Characteristics for Success
There are a number of characteristics that will help you become a successful guide dog handler. The following is a short list of what the Guide Dog Foundation looks for in an applicant. The Guide Dog Foundation works with residents of the United States and Canada who are age 16 and older and classified as legally or totally blind.
We work with students who have some level of vision impairment. Applicants must be legally blind and can demonstrate the need for a guide dog to help them remain safe and effective in their everyday travel.
An ideal guide dog applicant is one who has established orientation and mobility training. If an applicant has successfully completed O&M training within the past several years, we will request an O & M report. If an applicant does not have formal O&M training, we look for clients that can independently travel practical and purposeful routes with their current mobility device.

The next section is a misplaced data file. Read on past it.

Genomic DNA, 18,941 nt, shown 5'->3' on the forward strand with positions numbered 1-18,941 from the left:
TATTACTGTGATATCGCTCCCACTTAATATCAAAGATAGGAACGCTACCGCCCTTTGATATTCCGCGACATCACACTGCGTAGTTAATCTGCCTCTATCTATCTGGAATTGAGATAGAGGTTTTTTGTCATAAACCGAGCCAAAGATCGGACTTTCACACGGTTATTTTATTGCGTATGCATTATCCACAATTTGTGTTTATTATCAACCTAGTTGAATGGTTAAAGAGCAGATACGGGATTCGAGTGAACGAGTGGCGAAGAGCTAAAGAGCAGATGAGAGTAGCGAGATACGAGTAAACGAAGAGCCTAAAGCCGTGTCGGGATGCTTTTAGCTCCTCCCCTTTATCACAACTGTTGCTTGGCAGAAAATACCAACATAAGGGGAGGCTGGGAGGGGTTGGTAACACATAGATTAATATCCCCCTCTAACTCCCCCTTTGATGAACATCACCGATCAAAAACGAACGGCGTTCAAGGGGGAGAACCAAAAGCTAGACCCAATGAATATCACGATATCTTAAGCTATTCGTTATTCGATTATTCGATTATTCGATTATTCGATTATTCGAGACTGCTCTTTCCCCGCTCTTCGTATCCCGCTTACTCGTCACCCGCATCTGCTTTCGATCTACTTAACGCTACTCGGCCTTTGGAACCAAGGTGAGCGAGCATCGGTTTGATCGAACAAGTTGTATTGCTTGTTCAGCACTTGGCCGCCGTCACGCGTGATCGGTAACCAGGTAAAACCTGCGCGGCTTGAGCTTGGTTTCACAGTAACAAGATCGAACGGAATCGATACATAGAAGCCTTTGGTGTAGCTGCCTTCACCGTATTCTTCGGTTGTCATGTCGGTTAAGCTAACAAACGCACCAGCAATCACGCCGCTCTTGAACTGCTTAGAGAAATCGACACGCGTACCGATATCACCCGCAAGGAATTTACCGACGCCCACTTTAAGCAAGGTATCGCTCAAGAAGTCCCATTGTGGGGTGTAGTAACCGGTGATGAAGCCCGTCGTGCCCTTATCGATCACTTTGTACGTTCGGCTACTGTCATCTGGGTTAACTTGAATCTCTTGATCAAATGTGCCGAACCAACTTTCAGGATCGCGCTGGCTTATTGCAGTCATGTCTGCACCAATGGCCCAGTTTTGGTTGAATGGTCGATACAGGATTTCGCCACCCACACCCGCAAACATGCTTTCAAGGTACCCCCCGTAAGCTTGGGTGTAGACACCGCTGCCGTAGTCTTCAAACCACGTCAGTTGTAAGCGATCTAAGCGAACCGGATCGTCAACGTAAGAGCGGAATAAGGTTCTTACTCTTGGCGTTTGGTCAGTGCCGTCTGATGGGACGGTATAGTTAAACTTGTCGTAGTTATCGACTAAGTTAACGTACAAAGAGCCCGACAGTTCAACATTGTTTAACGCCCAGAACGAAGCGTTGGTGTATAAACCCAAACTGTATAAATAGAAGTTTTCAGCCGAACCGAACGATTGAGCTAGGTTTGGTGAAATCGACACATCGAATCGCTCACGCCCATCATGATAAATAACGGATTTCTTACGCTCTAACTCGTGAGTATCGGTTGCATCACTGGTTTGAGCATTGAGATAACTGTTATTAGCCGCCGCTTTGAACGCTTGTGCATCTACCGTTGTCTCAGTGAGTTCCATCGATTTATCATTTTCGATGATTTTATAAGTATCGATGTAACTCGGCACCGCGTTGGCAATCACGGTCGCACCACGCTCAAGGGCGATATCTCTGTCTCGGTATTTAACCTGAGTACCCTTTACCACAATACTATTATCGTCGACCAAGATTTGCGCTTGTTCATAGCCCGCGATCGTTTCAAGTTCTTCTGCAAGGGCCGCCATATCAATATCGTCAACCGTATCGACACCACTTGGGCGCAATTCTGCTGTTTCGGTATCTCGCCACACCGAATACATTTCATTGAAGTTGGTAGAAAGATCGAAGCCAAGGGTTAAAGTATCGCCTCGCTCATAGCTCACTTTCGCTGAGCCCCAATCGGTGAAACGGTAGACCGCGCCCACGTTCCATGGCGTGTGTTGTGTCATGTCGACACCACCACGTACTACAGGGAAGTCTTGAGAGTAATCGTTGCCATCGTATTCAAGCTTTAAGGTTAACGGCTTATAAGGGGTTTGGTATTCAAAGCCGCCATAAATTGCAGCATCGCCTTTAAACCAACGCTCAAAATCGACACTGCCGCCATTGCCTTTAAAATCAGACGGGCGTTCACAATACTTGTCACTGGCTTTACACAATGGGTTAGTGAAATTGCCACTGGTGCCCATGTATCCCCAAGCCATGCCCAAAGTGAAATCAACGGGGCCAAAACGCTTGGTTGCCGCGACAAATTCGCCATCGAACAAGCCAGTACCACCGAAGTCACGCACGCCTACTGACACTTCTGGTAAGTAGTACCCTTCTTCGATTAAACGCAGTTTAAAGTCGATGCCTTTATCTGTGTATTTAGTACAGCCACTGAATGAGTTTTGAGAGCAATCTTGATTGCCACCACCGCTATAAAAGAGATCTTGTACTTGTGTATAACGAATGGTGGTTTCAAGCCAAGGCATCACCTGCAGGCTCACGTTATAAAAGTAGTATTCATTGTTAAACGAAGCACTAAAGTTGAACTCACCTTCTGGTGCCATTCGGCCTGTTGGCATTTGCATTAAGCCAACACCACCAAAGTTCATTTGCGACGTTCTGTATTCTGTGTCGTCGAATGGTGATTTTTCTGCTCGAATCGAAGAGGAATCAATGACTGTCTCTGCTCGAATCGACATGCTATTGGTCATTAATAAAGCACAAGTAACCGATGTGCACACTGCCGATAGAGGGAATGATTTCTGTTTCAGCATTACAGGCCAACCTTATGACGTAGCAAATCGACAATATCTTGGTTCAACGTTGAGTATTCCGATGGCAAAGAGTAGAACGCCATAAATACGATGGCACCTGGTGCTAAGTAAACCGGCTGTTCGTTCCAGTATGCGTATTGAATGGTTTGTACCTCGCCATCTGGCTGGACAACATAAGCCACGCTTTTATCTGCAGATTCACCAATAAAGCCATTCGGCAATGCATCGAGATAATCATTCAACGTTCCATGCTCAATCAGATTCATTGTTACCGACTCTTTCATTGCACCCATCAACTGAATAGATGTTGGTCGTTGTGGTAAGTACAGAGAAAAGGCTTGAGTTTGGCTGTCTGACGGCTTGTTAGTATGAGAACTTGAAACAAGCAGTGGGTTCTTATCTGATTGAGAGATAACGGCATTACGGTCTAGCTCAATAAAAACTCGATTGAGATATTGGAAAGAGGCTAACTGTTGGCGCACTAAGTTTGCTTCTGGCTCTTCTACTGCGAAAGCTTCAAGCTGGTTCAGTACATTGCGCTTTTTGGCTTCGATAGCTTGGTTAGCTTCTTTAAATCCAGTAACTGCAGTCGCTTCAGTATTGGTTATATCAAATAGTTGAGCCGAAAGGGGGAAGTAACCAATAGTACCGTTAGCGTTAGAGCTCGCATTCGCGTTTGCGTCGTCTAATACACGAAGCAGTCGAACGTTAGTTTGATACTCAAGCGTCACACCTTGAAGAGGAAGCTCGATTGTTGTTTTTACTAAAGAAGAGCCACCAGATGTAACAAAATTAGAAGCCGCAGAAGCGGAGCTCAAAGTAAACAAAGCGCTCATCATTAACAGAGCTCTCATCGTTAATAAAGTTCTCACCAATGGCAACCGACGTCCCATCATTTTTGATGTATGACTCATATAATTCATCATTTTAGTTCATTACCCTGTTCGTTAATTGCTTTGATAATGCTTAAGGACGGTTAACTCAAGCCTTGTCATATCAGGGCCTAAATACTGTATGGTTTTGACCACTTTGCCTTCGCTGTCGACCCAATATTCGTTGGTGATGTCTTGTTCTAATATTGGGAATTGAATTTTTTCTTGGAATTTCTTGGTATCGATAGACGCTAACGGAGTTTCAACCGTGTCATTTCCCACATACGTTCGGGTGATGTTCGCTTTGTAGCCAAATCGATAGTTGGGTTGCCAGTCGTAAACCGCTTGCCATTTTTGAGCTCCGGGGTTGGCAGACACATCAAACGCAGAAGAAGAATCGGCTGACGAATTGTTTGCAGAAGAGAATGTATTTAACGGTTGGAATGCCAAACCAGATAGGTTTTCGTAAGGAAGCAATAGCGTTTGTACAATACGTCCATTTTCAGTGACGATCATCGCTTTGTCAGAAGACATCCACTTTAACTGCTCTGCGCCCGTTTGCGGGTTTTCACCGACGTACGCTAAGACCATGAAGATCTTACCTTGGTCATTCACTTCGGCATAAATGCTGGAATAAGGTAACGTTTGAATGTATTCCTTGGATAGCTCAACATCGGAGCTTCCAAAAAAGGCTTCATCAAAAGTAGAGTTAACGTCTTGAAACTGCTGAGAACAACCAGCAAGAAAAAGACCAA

The applicant must demonstrate the ability to self-correct if/when veering, as well as street-crossing skills that include an understanding of typical intersection geometry and traffic patterns.
Successful clients will have at least three established routes they are familiar with. These can be related to a job, school, errands, or exercise/pleasure. Although a dog guide can bring a degree of confidence to a handler, as with white cane travel, success lies in repetition and practice.